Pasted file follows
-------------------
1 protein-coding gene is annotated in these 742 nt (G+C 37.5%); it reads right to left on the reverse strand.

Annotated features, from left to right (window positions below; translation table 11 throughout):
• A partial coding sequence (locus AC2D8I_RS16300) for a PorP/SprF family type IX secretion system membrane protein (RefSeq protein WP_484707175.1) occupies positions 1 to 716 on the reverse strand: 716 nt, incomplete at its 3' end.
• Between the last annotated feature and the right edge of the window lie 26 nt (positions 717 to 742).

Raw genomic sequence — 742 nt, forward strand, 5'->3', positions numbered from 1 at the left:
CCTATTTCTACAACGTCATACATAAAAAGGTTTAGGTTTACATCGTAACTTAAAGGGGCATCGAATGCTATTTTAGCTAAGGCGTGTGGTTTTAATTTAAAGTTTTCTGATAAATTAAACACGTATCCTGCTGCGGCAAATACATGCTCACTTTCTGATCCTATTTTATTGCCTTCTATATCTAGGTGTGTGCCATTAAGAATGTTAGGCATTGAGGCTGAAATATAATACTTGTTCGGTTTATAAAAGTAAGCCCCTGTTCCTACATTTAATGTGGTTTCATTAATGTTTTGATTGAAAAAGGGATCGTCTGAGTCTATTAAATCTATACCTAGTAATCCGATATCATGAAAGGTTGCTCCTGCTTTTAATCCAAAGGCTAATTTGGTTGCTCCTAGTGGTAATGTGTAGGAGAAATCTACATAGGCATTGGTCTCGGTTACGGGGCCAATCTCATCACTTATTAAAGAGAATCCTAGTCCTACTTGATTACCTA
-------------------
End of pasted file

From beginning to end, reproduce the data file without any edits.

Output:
1 protein-coding gene is annotated in these 742 nt (G+C 37.5%); it reads right to left on the reverse strand.

Annotated features, from left to right (window positions below; translation table 11 throughout):
• A partial coding sequence (locus AC2D8I_RS16300) for a PorP/SprF family type IX secretion system membrane protein (RefSeq protein WP_484707175.1) occupies positions 1 to 716 on the reverse strand: 716 nt, incomplete at its 3' end.
• Between the last annotated feature and the right edge of the window lie 26 nt (positions 717 to 742).

Raw genomic sequence — 742 nt, forward strand, 5'->3', positions numbered from 1 at the left:
CCTATTTCTACAACGTCATACATAAAAAGGTTTAGGTTTACATCGTAACTTAAAGGGGCATCGAATGCTATTTTAGCTAAGGCGTGTGGTTTTAATTTAAAGTTTTCTGATAAATTAAACACGTATCCTGCTGCGGCAAATACATGCTCACTTTCTGATCCTATTTTATTGCCTTCTATATCTAGGTGTGTGCCATTAAGAATGTTAGGCATTGAGGCTGAAATATAATACTTGTTCGGTTTATAAAAGTAAGCCCCTGTTCCTACATTTAATGTGGTTTCATTAATGTTTTGATTGAAAAAGGGATCGTCTGAGTCTATTAAATCTATACCTAGTAATCCGATATCATGAAAGGTTGCTCCTGCTTTTAATCCAAAGGCTAATTTGGTTGCTCCTAGTGGTAATGTGTAGGAGAAATCTACATAGGCATTGGTCTCGGTTACGGGGCCAATCTCATCACTTATTAAAGAGAATCCTAGTCCTACTTGATTACCTA